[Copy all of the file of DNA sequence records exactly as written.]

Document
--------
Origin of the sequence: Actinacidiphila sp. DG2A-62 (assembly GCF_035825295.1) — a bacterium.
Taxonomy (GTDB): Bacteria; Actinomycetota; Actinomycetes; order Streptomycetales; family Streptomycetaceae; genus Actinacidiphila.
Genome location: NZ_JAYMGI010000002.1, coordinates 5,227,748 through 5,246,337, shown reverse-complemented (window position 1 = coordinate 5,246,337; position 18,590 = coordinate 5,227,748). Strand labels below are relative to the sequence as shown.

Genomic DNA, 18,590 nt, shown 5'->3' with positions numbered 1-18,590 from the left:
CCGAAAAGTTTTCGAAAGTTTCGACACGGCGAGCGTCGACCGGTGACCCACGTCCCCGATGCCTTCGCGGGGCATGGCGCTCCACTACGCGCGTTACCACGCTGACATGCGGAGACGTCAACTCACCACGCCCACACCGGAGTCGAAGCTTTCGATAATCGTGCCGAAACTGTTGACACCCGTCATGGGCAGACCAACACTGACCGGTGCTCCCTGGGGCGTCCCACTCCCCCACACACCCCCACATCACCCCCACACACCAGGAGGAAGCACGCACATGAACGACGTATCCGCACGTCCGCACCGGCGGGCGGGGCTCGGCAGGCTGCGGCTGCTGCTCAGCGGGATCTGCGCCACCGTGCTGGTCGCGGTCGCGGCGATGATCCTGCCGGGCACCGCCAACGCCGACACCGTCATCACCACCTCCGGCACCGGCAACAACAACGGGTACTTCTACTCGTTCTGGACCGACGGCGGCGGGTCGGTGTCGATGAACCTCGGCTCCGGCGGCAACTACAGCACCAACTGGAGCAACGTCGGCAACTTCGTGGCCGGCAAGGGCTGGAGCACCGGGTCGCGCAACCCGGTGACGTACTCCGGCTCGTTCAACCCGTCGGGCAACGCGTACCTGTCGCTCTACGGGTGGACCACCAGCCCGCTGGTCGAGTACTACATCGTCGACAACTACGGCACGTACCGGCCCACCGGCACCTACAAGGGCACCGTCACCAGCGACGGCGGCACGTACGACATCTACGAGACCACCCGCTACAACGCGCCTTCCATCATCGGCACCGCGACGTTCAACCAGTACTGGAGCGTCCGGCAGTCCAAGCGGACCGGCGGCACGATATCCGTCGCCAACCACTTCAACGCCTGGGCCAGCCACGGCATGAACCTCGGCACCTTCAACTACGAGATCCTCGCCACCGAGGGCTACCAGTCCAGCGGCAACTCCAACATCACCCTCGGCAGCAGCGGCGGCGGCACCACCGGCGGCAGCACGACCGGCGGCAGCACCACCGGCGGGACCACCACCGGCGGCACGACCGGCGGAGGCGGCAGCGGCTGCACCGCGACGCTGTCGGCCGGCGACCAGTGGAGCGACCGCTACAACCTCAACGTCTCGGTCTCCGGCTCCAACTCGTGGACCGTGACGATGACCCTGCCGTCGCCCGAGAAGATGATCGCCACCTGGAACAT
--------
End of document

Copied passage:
Origin of the sequence: Actinacidiphila sp. DG2A-62 (assembly GCF_035825295.1) — a bacterium.
Taxonomy (GTDB): Bacteria; Actinomycetota; Actinomycetes; order Streptomycetales; family Streptomycetaceae; genus Actinacidiphila.
Genome location: NZ_JAYMGI010000002.1, coordinates 5,227,748 through 5,246,337, shown reverse-complemented (window position 1 = coordinate 5,246,337; position 18,590 = coordinate 5,227,748). Strand labels below are relative to the sequence as shown.

Genomic DNA, 18,590 nt, shown 5'->3' with positions numbered 1-18,590 from the left:
CCGAAAAGTTTTCGAAAGTTTCGACACGGCGAGCGTCGACCGGTGACCCACGTCCCCGATGCCTTCGCGGGGCATGGCGCTCCACTACGCGCGTTACCACGCTGACATGCGGAGACGTCAACTCACCACGCCCACACCGGAGTCGAAGCTTTCGATAATCGTGCCGAAACTGTTGACACCCGTCATGGGCAGACCAACACTGACCGGTGCTCCCTGGGGCGTCCCACTCCCCCACACACCCCCACATCACCCCCACACACCAGGAGGAAGCACGCACATGAACGACGTATCCGCACGTCCGCACCGGCGGGCGGGGCTCGGCAGGCTGCGGCTGCTGCTCAGCGGGATCTGCGCCACCGTGCTGGTCGCGGTCGCGGCGATGATCCTGCCGGGCACCGCCAACGCCGACACCGTCATCACCACCTCCGGCACCGGCAACAACAACGGGTACTTCTACTCGTTCTGGACCGACGGCGGCGGGTCGGTGTCGATGAACCTCGGCTCCGGCGGCAACTACAGCACCAACTGGAGCAACGTCGGCAACTTCGTGGCCGGCAAGGGCTGGAGCACCGGGTCGCGCAACCCGGTGACGTACTCCGGCTCGTTCAACCCGTCGGGCAACGCGTACCTGTCGCTCTACGGGTGGACCACCAGCCCGCTGGTCGAGTACTACATCGTCGACAACTACGGCACGTACCGGCCCACCGGCACCTACAAGGGCACCGTCACCAGCGACGGCGGCACGTACGACATCTACGAGACCACCCGCTACAACGCGCCTTCCATCATCGGCACCGCGACGTTCAACCAGTACTGGAGCGTCCGGCAGTCCAAGCGGACCGGCGGCACGATATCCGTCGCCAACCACTTCAACGCCTGGGCCAGCCACGGCATGAACCTCGGCACCTTCAACTACGAGATCCTCGCCACCGAGGGCTACCAGTCCAGCGGCAACTCCAACATCACCCTCGGCAGCAGCGGCGGCGGCACCACCGGCGGCAGCACGACCGGCGGCAGCACCACCGGCGGGACCACCACCGGCGGCACGACCGGCGGAGGCGGCAGCGGCTGCACCGCGACGCTGTCGGCCGGCGACCAGTGGAGCGACCGCTACAACCTCAACGTCTCGGTCTCCGGCTCCAACTCGTGGACCGTGACGATGACCCTGCCGTCGCCCGAGAAGATGATCGCCACCTGGAACAT